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Staging corn development in 2019

Staging corn development in 2019
By Abendroth, L.J., R.W. Elmore.et.al.
 
Corn development varies tremendously across Ohio because of planting dates that range from late April to early July. Some corn is tasseling and silking but in many counties, corn stages range from V7-V12. Moreover, it is not unusual to see striking differences in plant height and growth within cornfields.
 
It is important to understand corn growth and development in order to determine the health and status of the crop for effective use of management practices (e.g. application of post-emergence chemicals) and assessment of stress events (e.g. flooding, drought, hail, etc.).
 
Staging corn development is usually fairly straightforward. Starting with the first leaf, which has a short rounded leaf tip (sometime characterized as the “indicator” leaf), count the number of leaves with visible leaf collars. The collar is the yellow green band that appears at the junction of the leaf blade and leaf sheath.  Counting leaf collars to determine the vegetative stage is feasible until the lower leaves can no longer be identified. At about the V6 (six-leaf collar) stage, increasing stalk and nodal growth combine to tear the smallest lower leaves from the plant. This results in degeneration and eventual loss of lower leaves which makes it difficult to locate the lower leaves (especially the first rounded leaf). Weathering as a result of excessive rainfall, leaf senescence, and chemical applications also contribute to lower leaf deterioration.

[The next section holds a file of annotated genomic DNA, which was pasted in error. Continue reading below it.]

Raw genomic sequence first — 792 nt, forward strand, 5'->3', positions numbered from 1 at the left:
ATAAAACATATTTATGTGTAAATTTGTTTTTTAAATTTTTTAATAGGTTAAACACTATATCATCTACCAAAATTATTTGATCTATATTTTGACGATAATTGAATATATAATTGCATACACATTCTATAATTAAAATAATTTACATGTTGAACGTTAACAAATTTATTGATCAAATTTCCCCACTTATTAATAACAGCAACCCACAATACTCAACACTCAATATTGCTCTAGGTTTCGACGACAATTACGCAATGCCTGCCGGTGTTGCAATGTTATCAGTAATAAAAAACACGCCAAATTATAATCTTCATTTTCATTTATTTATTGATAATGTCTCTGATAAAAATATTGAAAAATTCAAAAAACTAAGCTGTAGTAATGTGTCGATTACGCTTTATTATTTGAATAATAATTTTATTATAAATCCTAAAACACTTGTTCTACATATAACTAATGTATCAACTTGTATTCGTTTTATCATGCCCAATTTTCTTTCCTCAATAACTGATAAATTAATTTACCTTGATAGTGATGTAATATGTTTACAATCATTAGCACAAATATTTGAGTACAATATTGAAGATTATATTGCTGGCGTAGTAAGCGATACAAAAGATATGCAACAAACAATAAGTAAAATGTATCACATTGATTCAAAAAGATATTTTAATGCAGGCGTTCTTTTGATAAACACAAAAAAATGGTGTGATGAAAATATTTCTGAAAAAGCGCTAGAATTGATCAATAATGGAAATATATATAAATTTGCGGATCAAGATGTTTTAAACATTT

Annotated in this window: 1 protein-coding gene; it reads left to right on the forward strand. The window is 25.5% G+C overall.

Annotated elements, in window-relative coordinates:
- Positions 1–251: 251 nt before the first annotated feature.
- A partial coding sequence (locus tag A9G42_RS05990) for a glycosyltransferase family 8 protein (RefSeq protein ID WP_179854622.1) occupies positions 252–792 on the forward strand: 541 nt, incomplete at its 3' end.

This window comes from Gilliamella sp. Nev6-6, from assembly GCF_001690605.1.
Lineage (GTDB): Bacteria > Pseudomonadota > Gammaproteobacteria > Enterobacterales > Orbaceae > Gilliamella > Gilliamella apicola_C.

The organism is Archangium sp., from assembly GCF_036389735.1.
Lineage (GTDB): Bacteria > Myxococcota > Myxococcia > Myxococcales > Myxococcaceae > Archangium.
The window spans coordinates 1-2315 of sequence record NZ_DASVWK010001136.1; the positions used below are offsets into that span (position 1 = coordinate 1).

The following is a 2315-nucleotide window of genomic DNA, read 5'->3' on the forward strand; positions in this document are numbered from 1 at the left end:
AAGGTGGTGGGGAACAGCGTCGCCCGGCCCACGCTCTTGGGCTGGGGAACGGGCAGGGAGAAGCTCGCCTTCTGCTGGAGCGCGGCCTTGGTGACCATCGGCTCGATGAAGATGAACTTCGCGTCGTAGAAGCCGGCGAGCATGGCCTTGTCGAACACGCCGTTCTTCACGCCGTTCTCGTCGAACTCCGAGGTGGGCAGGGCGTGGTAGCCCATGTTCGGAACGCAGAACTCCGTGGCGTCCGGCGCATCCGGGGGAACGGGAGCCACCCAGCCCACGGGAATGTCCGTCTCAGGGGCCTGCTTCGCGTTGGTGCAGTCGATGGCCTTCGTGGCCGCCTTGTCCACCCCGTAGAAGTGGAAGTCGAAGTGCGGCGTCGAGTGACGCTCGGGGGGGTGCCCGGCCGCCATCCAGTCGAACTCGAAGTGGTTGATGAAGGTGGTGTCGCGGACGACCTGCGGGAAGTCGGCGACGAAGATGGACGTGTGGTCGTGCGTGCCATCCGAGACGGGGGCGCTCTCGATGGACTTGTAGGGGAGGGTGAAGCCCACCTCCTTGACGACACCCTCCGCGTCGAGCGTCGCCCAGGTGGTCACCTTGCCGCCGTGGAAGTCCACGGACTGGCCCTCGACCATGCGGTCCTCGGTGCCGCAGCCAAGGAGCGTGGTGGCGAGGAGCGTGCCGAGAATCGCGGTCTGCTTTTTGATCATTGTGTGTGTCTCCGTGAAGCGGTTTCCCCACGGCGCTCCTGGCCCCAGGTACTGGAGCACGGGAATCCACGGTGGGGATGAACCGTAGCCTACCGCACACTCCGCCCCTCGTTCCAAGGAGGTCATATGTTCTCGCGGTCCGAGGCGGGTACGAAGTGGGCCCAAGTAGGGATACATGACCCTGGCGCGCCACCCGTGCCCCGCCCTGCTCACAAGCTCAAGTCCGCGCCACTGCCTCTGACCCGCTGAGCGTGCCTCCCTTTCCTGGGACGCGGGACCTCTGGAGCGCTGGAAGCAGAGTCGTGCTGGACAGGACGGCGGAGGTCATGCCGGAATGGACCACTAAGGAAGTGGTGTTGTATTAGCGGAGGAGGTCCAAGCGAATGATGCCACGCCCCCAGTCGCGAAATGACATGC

You can estimate what leaf stage of development a particular field is at using its planting date and the growing degree days it is accumulated since planting. University research indicates that from VE to V10 (ten leaf collars), leaf emergence occurs for every 82 to 84 GDDs accumulated (Nielsen, 2008; Abendroth et al., 2011). From leaf stage V10 to the final leaf, leaf collar emergence occurs more rapidly at approximately one leaf every 50 GDDs.
 
The following examples (from Nielsen, 2019) show how to apply this information
 
 “A field was planted on April 28, but you do not know exactly when it emerged. Since planting, approximately 785 GDDs have accumulated. If you assume that the crop emerged in about 120 GDDs, then the estimated leaf stage for the crop would be about V8. This estimate is calculated by first subtracting 120 from 785 to account for the estimated thermal time to emergence, then dividing the result (665) by 82 (equal to V8.1).”
 
“A field was planted on April 28 and emerged on May 5. Since May 5, approximately 1220 GDDs have accumulated.  Your familiarity with these calculations tells you that the crop is likely beyond V10 (equal to 10 x 82 or 820 GDDs since emergence). So, first subtract 820 from 1220 (knowing the crop is at least at V10). Divide the result (400) by 50 to equal 8 additional leaves; for a total estimated leaf stage of V18.”
 
Growth-limiting stresses and conditions (soil moisture deficits, nutrient deficiencies, compaction, etc.) affect the accuracy of these predictions (Nielsen, 2019). Nevertheless, this method may be useful in timing when plants reach an approximate stage of growth.
 
Another method for the staging development of older plants (with few or no lower leaves) requires first splitting the stalk neatly down the middle and looking for the first noticeably elongated stalk internode. This internode is usually ½ to ¾ inch long. Carefully identify the leaf whose leaf sheath attaches to this node. The fifth leaf is usually attached to the node above this elongated internode. Continue counting the remainder of the leaves with leaf collars to complete leaf stage determination of the plant.